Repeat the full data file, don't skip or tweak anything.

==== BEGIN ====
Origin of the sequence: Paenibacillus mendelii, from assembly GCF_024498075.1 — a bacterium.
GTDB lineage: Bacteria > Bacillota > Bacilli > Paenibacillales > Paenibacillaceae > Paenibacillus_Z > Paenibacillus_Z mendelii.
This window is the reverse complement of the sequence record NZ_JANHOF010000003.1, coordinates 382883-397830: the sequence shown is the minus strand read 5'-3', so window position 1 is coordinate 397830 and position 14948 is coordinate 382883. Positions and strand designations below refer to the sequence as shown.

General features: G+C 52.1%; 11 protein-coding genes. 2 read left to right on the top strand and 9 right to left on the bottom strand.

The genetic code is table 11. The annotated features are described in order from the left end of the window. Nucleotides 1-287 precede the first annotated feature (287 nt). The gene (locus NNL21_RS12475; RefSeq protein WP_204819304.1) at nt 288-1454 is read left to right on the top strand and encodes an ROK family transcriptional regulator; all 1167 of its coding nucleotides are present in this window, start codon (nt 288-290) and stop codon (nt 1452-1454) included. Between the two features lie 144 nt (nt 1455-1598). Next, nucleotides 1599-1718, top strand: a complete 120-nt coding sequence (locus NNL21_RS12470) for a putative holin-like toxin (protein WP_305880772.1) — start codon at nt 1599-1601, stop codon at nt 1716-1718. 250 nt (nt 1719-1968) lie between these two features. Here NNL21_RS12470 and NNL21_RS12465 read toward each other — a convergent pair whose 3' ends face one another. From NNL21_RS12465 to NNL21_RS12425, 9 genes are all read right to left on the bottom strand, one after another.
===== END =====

Origin of the sequence: Paenibacillus mendelii, from assembly GCF_024498075.1 — a bacterium.
GTDB lineage: Bacteria > Bacillota > Bacilli > Paenibacillales > Paenibacillaceae > Paenibacillus_Z > Paenibacillus_Z mendelii.
This window is the reverse complement of the sequence record NZ_JANHOF010000003.1, coordinates 382883-397830: the sequence shown is the minus strand read 5'-3', so window position 1 is coordinate 397830 and position 14948 is coordinate 382883. Positions and strand designations below refer to the sequence as shown.

General features: G+C 52.1%; 11 protein-coding genes. 2 read left to right on the top strand and 9 right to left on the bottom strand.

The genetic code is table 11. The annotated features are described in order from the left end of the window. Nucleotides 1-287 precede the first annotated feature (287 nt). The gene (locus NNL21_RS12475; RefSeq protein WP_204819304.1) at nt 288-1454 is read left to right on the top strand and encodes an ROK family transcriptional regulator; all 1167 of its coding nucleotides are present in this window, start codon (nt 288-290) and stop codon (nt 1452-1454) included. Between the two features lie 144 nt (nt 1455-1598). Next, nucleotides 1599-1718, top strand: a complete 120-nt coding sequence (locus NNL21_RS12470) for a putative holin-like toxin (protein WP_305880772.1) — start codon at nt 1599-1601, stop codon at nt 1716-1718. 250 nt (nt 1719-1968) lie between these two features. Here NNL21_RS12470 and NNL21_RS12465 read toward each other — a convergent pair whose 3' ends face one another. From NNL21_RS12465 to NNL21_RS12425, 9 genes are all read right to left on the bottom strand, one after another.